Thursday, January 14, 2010

'ateful and 'ideous

"One of the imbalances, indeed injustices, of Country Life is that while authors on the staff have had their names at the top of country house articles since 1942, the staff photographers only started to receive acknowledgement at the end of the articles in 1970. As a result of this far too little is known about them. This is particularly unfortunate in the case of Charles Latham, who, as founder of the Country Life tradition of architectural photography, had an extraordinary wide influence on the way people in England were to look at buildings....

"Latham was a brilliant photographer, and took many of the photographs of City churches, country house and gardens for Country Life and for us. His talent went with a red beard and an entire absence of the letter H. Once he went to take photographs of a fine house which had been ruined inside by Victorian meddling. Latham hobbled into the room, stared around and said to the owner, " 'ateful and 'ideous. I'm glad I kept my cab." Then he stumped out."

It was the phrase "Victorian meddling" that first caught my eye in John Cornforth's marvelous The Search for a Style: Country Life and Architecture, 1897 - 1935. I'm still in the grip of a mini Lutyens enthusiasm, and it was that phrase that got me thinking about my ambivalence about the liming of the Deanery Garden woodwork: I know I like the effect, would not have had the courage to order it done. Where, I wonder, is the line between improvement and meddling?

I have no ambivalence about the alterations Lutyens made to the rooms you see here: a drawing room and bedroom belonging to Edward Hudson, the founder of Country Life, at 15 Queen Anne's Gate, an eighteenth-century house in London. Lutyens can be a bit grand and austere, though never forbidding, and in these understated rooms he is at his most intimate.

There is no way of knowing what the drawing room was like before the alterations: the original replaced by a convincing and aesthetically pleasing version of the eighteenth century, so perhaps it is this circumstance together with the fact they are Lutyens' amendments that prevents offence.

It seems that Lutyens based the design of the bed on that in Carpaccio's Dream of St. Ursula.

Photos of drawing room and bedroom from London Interiors: From the Archive of Country Life, John Cornforth, Aurum Press 2000, and The Search for a Style: Country Life and Architecture, John Cornforth, W. W. Norton and Company, 1988.

Quotation from The Search for a Style: Country Life and Architecture, John Cornforth, W. W. Norton and Company, 1988.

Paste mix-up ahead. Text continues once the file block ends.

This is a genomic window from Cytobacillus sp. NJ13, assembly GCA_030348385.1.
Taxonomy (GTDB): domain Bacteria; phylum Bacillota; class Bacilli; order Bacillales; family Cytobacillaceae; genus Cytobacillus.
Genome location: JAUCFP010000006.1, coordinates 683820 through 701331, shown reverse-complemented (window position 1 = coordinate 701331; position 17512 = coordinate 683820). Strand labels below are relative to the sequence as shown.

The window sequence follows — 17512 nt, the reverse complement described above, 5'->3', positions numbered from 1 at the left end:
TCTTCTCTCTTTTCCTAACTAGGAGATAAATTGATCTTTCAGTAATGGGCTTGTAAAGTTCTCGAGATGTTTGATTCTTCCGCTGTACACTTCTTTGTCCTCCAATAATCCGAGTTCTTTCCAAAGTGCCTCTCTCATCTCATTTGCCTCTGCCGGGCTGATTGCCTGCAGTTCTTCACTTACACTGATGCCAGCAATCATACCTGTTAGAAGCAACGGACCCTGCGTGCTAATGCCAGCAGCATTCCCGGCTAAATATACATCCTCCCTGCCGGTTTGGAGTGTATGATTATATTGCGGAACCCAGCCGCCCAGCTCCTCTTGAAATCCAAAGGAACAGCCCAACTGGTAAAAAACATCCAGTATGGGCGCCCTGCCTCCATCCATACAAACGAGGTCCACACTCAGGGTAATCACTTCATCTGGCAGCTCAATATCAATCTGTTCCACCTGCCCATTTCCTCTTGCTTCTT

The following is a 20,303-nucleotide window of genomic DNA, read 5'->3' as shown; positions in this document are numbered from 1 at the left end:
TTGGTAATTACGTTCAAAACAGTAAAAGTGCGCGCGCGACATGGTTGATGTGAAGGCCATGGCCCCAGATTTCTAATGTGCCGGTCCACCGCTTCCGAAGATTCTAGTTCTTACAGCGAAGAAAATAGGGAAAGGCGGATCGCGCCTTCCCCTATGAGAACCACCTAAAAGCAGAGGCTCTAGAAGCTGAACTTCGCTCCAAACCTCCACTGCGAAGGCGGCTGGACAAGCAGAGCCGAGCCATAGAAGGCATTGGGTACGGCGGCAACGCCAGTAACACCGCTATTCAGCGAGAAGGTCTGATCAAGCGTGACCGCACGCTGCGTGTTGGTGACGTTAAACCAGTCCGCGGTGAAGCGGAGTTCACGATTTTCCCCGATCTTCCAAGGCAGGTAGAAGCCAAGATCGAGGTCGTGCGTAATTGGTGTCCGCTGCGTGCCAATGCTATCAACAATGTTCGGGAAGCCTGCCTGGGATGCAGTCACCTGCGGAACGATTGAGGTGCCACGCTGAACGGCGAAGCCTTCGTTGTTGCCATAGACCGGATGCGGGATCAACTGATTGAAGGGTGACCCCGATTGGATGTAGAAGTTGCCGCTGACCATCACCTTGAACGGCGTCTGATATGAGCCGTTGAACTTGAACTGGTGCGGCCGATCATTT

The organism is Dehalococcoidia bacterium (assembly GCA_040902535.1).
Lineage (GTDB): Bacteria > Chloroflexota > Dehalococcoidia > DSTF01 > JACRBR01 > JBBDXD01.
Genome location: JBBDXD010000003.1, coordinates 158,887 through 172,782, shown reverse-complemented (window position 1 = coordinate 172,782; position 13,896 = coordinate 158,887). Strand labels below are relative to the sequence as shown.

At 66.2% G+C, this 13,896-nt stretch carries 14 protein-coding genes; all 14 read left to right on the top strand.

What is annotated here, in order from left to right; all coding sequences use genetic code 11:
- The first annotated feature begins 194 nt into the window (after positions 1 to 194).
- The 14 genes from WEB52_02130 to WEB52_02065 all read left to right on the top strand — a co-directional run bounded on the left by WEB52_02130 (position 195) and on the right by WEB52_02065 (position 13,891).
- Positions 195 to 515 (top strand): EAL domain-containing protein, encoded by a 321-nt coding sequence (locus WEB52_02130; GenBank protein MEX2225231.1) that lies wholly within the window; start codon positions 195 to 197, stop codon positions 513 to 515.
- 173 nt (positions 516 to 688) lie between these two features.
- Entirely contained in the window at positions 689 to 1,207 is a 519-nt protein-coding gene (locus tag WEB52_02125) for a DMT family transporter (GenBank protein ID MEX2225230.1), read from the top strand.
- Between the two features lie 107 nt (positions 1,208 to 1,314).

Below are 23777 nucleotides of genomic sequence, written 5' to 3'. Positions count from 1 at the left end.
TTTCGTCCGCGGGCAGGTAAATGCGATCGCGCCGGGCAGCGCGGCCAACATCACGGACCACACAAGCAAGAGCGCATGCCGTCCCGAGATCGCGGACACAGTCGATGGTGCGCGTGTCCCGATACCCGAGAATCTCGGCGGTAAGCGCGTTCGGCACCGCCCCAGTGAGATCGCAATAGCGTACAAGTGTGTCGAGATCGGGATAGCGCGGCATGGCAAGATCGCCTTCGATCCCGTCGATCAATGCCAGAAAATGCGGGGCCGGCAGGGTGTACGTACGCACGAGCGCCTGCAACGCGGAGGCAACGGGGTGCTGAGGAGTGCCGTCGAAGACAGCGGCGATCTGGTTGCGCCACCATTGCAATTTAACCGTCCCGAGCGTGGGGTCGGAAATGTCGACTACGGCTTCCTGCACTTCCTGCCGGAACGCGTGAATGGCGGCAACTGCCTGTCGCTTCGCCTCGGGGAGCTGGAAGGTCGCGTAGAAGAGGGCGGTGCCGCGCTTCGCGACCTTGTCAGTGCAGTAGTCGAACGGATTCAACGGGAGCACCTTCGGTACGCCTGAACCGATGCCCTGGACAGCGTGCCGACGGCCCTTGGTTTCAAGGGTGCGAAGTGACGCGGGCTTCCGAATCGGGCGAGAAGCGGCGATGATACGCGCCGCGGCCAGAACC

Photographers unknown.


  1. I may add that to my first appointment rejoinders- Honestly I have never been able to be'ateful but I have seen 'ideous in my early years on the job! I agree about the tampering-I do think each generation has to stamp-change and do things(time will tell which was best) I treated myself to the Cornforth book you reference her right after Christmas.How amazing is that Carpaccio room- I imagine that canopy run to be fabric-do you think it is wood?

  2. I think the line between improvement and meddling is whether you want to live in a museum or your house.

  3. Columnist - I agree. I remember when I was a graduate student I questioned the concept of authenticity in historic preservation, really just for the sake of discussion, and the instructor was so offended and became so offensive I dropped the class.

    Little Augury - fabric, though painted with all the stiffness of wood. The Search for a Style is an excellent book.

    Thank you, both.

  4. I SPY: Hudson was at one time the owner of the famous "Loop Chairs" as seen in these rooms. See links for the whole story.

  5. I think "meddling" frequently happens and, oftentimes, for the better. It is, after all, the interpretation of the artist (painter, photographer, etc.) who has been assigned to translate.

    It is rather well known, for example, that the images captured by photographer, Julius Shulman, were instrumental in ushering in California Modernism and helping to shape the careers of influential 20th century architects, including Frank Lloyd Wright, Richard Neutra and John Lautner. I think it would be fair to say that history considers him modernism’s most eloquent ambassador and it was his individualistic styling and staging (meddling if you will) that presented a uniquely different perspective and appreciation.

  6. Charles Latham sounds like an interesting old codger. I notice that illustrators are not always credited either. Pity!
    To stay alive, buildings have to be transformed through time but respectfully by those who are in tune with the aesthetics of the place - not those bent just on up-dating. For having worked on historic reproductions, I can say that many don't want to budge from their ideas about a period which are often wrapped up in misconceptions!

  7. I've posted a subject related to the Carpaccio painting and linked up to your post!